The New Haven Register has identified the comic book at the center of a controversy that saw a teacher resign in Guilford, Connecticut as Eightball #22.  As previously reported by ICv2 (see 'Teacher Resigns Over Eightball') English teacher Nate Fisher resigned after parents of a 14-year-old girl in his freshman English class complained about Fisher's assignment of Dan Clowes' Eightball #22 as a 'make-up' for a missed summer reading assignment.  Originally published in 2001 by Fantagraphics, Eightball #22 is scathing satire of small town life that was reformatted into an 88-page graphic novel and published by Pantheon in 2005 as Ice Haven.  


Narrated by the failed poet Random Wilder (an obvious allusion to Thorton Wilder, author of 'Our Town,' a classic, but more positive examination of small town life), Eightball #22/Ice Haven consists of 29 distinct comic strips done in a variety of styles that piece together to form a mosaic portrait of life in the small  town of Ice Haven.  A review in the School Library Journal by Matthew Moffett of the Northern Virginia Community College in Annandale, Virginia rated Ice Haven 'Grade 10 and up,' so Fisher, who gave the book to a 9th grader, didn't miss by much.  However Guilford Superintendent of Schools Thomas Forcella called the book, which contains images of a naked woman and a peeping tom as well as verbal references to various sex acts as 'inappropriate for freshman students.'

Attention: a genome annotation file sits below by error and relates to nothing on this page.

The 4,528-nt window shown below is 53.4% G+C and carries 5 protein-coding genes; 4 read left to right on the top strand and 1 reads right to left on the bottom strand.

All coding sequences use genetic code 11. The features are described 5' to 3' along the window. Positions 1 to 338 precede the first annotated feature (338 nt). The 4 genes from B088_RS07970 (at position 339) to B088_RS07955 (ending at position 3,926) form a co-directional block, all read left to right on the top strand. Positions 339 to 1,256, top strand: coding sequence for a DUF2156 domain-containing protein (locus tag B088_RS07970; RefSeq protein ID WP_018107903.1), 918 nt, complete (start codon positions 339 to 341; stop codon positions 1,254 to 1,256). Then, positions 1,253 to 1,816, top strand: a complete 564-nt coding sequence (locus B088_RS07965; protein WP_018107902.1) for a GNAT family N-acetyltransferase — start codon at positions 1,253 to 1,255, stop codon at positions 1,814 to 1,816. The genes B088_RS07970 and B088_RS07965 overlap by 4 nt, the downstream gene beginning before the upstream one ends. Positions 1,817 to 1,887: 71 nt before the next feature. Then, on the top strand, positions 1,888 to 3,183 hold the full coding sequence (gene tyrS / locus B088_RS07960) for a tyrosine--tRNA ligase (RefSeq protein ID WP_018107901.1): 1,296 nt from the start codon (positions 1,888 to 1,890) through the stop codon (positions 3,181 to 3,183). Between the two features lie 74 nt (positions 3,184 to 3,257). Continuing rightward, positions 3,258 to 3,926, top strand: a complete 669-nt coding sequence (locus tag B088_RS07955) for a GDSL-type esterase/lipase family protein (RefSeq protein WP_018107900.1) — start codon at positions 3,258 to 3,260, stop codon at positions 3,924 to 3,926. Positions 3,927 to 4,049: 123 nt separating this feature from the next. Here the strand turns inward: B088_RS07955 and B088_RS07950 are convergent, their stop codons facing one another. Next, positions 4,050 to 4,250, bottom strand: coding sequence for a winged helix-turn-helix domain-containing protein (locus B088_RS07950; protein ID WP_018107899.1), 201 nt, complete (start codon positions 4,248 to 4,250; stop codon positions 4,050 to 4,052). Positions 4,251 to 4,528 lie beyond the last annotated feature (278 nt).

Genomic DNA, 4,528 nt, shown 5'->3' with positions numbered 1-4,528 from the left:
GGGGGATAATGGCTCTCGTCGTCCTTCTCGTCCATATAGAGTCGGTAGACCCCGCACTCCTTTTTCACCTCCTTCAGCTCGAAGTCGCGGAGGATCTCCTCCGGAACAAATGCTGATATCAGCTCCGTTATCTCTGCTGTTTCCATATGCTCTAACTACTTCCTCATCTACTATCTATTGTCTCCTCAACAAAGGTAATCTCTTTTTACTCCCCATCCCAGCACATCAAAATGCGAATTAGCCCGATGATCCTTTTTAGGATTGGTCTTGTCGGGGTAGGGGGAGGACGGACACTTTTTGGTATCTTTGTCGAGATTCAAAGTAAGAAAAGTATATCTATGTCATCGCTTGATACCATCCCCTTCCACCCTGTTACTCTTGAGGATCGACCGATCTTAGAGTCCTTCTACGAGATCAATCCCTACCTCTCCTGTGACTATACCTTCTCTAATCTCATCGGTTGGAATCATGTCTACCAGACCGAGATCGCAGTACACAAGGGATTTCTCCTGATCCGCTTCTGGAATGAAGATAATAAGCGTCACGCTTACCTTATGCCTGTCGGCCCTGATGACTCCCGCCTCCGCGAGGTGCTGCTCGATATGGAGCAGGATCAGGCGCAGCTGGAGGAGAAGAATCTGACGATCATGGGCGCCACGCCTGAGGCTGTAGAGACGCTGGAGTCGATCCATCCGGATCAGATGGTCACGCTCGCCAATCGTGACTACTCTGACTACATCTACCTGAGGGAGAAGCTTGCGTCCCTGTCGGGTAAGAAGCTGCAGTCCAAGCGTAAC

Charles Brownstein of the Comic Book Legal Defense Fund told the New Haven Register that the pictorial nature of the graphic novel medium itself is part of the problem especially when individual panels are taken out of context.  The girl's father said he was upset because it might look 'like we got a teacher fired over a Harry Potter novel or Catcher in the Rye,' yet it would be hard to argue that the language or sexual allusions in Ice Haven are any more 'adult' than those in Catcher in the Rye.  It is the pictorial technique, not the actual content of Clowes' work that led the girl's father to (mistakenly) call it 'borderline pornography.'


An ugly side effect of the whole situation appears to be that the girl at the center of the case is being harassed by students who liked Mr. Fisher's teaching and blame her for getting their favorite teacher fired.  As that great social critic Marge Simpson noted after seeing the unintended consequences of her crusade to get the violence out of Itchy and Scratchy cartoons: ' I guess one person can make a difference, but most of the time, they probably shouldn't.'